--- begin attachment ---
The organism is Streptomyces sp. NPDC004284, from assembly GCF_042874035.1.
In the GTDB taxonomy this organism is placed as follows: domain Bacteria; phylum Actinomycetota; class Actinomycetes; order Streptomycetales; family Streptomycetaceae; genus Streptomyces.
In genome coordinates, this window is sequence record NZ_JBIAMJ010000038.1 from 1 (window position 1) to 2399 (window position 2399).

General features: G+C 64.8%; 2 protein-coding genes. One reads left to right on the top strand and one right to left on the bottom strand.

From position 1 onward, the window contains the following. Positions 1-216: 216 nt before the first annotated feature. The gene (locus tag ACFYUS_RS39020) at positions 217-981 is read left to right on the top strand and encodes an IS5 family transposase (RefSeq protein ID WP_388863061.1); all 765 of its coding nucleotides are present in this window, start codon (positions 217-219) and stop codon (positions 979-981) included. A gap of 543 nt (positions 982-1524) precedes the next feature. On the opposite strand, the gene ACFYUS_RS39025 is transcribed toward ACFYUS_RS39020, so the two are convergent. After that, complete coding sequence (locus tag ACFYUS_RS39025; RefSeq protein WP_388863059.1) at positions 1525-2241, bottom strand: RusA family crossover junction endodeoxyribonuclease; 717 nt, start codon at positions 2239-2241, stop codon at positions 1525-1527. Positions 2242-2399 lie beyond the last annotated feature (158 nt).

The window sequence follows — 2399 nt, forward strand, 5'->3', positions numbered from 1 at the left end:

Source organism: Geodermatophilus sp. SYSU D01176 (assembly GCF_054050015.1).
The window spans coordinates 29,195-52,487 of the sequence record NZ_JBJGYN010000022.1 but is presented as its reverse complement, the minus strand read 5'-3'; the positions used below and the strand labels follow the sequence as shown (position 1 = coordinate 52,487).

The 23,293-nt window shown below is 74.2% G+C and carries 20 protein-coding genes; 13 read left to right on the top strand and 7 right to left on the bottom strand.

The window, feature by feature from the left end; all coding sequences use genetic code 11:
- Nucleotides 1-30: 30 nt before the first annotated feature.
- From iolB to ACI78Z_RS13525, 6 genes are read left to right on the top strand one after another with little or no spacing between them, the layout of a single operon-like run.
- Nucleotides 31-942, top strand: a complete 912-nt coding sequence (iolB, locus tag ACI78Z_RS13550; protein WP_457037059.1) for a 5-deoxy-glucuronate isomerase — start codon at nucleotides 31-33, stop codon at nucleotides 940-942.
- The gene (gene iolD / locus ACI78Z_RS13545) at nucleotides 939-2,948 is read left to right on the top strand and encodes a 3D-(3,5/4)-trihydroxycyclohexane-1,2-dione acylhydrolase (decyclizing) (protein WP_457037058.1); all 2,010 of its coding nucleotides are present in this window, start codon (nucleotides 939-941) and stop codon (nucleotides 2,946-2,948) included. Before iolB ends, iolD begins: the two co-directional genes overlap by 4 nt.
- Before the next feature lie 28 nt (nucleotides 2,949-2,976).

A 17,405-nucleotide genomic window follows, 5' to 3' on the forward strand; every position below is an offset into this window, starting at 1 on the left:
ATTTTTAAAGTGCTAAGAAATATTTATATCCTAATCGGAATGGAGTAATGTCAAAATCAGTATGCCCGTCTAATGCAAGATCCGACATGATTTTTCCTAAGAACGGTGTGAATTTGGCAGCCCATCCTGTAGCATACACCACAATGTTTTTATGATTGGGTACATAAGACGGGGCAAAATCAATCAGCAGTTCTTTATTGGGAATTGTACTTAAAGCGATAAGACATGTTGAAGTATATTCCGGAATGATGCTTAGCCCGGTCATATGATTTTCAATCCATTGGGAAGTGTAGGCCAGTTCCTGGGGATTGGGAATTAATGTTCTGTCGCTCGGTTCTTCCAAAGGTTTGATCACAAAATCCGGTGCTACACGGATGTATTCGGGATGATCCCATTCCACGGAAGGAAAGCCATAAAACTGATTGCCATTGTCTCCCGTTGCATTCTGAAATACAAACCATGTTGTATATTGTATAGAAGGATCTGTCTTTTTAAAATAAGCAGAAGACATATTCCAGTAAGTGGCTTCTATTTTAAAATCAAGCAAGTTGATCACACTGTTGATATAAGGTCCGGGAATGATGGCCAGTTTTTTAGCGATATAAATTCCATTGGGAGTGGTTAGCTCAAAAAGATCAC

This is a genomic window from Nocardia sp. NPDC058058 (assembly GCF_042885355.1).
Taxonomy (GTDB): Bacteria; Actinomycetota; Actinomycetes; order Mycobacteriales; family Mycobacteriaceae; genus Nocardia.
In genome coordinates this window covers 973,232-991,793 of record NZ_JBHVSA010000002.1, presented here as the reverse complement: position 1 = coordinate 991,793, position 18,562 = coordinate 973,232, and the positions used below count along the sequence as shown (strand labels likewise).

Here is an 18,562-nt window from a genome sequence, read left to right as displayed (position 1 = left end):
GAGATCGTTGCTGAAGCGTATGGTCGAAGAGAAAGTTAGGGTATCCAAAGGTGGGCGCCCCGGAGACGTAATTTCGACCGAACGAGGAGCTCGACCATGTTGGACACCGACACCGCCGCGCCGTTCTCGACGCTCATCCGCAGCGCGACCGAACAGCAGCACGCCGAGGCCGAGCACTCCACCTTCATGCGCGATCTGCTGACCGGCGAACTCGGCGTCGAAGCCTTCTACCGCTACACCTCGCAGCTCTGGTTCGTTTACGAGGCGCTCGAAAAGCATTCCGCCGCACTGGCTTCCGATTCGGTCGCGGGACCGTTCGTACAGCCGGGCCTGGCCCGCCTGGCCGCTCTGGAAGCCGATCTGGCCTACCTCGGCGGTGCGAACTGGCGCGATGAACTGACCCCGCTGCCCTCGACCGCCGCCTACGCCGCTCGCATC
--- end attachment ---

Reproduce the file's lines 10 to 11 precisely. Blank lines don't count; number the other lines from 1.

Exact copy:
The window, feature by feature from the left end; all coding sequences use genetic code 11:
- Nucleotides 1-30: 30 nt before the first annotated feature.